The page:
I have the wonderful advantage of experiencing first time motherhood in two very different ways. When I was pregnant with my son people would ask me, “Oh, is this your first?” And I would have such trouble answering that question, because, well, yes, and no. He is my first biological child and this was my first pregnancy, but no, Jack isn’t my first child.
The story of how I fully became a bonus mom (a term that I LOVE from another blogger on this site) is long and sweet, complicated and wonderful, but I’ll give you the very abridged version here.
I met the girls when they were in elementary school, young and curious and full of questions. One of our first outings in the beginning was a trip to Sonic during one of Todd’s rugby games, when the oldest looks at me between sips of milkshake and says, “I know you and Daddy are dating, but he isn’t going to marry you because you’re just a teenager.”
She and I still laugh about that, how protective and no nonsense she was, and how sure she was that I wasn’t going to last. She was testing me. She did it a few times. So did the younger one. She ran away from me on our first vacation together. Walking back from the beach, she bolted away, leaving me shouting after her with armfuls of beach chairs and towels, terrified that she wasn’t going to make it the block back to the house (even though I could see her the whole way).
There were a lot of times when I wasn’t sure what to do, honestly, and I would agonize over every conversation we had, every moment we shared. I was intimidated by their pretty mother, and scared to death that if I did or said the wrong thing, they would hate me forever and I would lose Todd too. And I think that was parenting lesson #1, that we’re all doing the best we can and that worrying means we care deeply about the lives we are shaping every day through our words and actions. No pressure, right?!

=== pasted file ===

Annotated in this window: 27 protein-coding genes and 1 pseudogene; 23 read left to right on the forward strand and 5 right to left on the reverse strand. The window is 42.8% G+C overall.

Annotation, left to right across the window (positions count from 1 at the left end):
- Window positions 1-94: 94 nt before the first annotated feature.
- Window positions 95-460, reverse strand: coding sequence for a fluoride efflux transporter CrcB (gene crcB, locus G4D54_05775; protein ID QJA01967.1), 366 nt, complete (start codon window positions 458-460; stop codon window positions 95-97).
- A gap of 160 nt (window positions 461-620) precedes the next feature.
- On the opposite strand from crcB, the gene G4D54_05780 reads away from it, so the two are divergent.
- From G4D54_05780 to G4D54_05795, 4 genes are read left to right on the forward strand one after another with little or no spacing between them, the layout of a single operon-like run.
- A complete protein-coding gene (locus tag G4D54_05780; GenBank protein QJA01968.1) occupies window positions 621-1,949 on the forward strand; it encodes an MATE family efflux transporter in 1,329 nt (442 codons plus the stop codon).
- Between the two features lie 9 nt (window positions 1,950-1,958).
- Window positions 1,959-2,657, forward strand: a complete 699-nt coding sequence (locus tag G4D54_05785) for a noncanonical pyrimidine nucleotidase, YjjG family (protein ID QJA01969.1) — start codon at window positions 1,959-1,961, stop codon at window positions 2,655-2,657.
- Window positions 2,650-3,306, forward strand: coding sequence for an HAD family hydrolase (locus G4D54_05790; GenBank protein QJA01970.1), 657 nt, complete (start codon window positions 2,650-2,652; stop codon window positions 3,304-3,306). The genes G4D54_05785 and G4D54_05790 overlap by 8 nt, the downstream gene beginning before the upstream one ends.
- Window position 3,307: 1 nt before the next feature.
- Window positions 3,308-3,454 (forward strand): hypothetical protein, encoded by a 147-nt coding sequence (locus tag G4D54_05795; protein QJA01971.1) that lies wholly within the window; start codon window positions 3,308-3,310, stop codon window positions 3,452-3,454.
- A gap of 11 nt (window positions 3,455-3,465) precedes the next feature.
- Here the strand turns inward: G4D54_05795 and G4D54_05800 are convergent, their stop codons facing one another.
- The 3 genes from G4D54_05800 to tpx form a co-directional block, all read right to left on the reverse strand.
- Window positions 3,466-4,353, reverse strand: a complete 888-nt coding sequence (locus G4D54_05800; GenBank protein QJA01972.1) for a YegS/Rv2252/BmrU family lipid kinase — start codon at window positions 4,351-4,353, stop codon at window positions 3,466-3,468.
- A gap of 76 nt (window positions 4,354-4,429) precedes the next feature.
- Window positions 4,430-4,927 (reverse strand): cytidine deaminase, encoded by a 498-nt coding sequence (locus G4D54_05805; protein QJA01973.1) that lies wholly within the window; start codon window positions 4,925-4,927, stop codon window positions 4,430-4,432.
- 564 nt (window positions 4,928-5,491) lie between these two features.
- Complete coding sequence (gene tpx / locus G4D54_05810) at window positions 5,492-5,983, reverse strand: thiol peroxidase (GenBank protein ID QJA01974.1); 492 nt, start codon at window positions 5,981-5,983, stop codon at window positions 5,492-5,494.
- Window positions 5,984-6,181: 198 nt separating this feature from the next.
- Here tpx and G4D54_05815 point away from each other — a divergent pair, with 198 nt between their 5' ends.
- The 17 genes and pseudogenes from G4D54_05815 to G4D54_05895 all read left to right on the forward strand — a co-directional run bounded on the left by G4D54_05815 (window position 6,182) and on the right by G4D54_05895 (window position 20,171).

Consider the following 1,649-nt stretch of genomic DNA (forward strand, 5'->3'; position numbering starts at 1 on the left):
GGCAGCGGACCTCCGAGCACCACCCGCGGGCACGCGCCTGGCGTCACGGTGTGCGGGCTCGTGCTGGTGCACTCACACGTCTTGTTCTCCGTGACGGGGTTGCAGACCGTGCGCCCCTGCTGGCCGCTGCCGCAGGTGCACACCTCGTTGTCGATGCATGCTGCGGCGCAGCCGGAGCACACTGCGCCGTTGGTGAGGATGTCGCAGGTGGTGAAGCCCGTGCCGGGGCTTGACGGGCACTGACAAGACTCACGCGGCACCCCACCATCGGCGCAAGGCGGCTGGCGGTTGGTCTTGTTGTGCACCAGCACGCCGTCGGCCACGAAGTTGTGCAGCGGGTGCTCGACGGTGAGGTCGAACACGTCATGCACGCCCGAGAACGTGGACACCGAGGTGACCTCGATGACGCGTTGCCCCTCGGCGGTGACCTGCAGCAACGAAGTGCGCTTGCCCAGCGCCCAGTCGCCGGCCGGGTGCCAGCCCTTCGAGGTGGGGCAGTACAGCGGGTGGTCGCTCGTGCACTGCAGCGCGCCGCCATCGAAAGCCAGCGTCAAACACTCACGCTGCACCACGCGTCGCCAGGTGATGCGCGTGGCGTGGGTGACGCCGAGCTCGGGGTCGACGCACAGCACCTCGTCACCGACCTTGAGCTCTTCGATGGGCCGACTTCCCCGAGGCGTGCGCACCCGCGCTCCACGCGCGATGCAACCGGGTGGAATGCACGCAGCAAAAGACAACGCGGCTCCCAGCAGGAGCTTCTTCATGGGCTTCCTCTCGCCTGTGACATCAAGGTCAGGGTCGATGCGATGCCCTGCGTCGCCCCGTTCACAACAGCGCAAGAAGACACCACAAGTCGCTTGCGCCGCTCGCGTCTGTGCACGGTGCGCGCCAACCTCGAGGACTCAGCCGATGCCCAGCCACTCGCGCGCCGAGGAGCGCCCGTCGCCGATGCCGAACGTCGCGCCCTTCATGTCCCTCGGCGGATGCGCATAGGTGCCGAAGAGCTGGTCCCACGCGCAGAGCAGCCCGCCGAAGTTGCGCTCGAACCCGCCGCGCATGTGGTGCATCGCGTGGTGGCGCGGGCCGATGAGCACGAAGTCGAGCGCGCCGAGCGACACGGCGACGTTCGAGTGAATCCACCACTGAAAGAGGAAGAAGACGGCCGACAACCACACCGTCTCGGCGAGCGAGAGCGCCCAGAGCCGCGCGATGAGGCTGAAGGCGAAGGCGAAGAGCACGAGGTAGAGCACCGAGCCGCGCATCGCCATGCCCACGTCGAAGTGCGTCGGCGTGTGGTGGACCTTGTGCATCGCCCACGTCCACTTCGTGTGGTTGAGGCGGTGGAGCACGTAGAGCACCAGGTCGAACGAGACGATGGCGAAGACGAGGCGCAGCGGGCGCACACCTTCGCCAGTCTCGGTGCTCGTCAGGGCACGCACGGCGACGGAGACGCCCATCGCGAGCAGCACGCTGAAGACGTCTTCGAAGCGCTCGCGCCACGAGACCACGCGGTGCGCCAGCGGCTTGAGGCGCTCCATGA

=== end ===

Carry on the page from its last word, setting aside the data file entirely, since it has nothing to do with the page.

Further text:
Fast forward about 5 years, and we have made many wonderful memories, supported each other through hard times, grown together, strengthened our family with love and trust, and even added a new family member into the mix. They introduced me to feelings all parents have at different points– overwhelming pride when they try their best, absolute joy when they get excited, devastating pain when they hurt physically or emotionally because all you want to do is fix it. Parenthood isn’t always rainbows and flowers, but maybe that’s parenting lesson #2: life is messy and beautiful, but your family gets you through it.
I remember several key moments … the first time the oldest told me she loved me; the first time the youngest kissed me on the cheek. I remember crying both times because it was so genuine and sweet. They’re teenagers now, and they constantly challenge me to be a better, stronger person. Their pure love for me teaches me so much, and my love for them motivates me to be a strong, kind, steady woman who tries to be a good example for them. They don’t have to love me, they don’t even really have to like me, but they constantly show me that they do by trusting me with their secrets, celebrating me on Mother’s Day, giving me the best snuggles and compliments, and just choosing to accept me into their family.
The best moments of my life center around my children. The first happened our wedding day. After the ceremony, the girls ran and tackled me with a giant bear hug, both crying, saying how happy they were that I was officially their stepmom. That moment of pure love and happiness shared among the three of us ranks equally with the moment I saw my baby boy for the first time.
And I love that I get both.
I love that I have this sweet baby who is constantly changing from day to day. I get to be part of his entire childhood, watching him learn to walk and talk and become a little person. And I have these two teenagers who I have watched grow from little girls into young ladies, still full of questions and wonder, learning who they are and who they want to become.
I get baby talk, and I get serious conversations and funny chats about the latest news with the girls or how uncool I am when I try to rap (or just how I’m generally uncool). I get to pick out cute outfits for the little man, and I get to wrestle my clothes away from the oldest after she raids my closet every time she visits. I get poopy diapers and poopy mean-ager attitudes. I get slobbery baby kisses and snuggles, and then good strong hugs and I love yous from two girls who are almost taller than me these days.
And I wouldn’t trade one single second of it. Parenting lesson #3: it’s the best.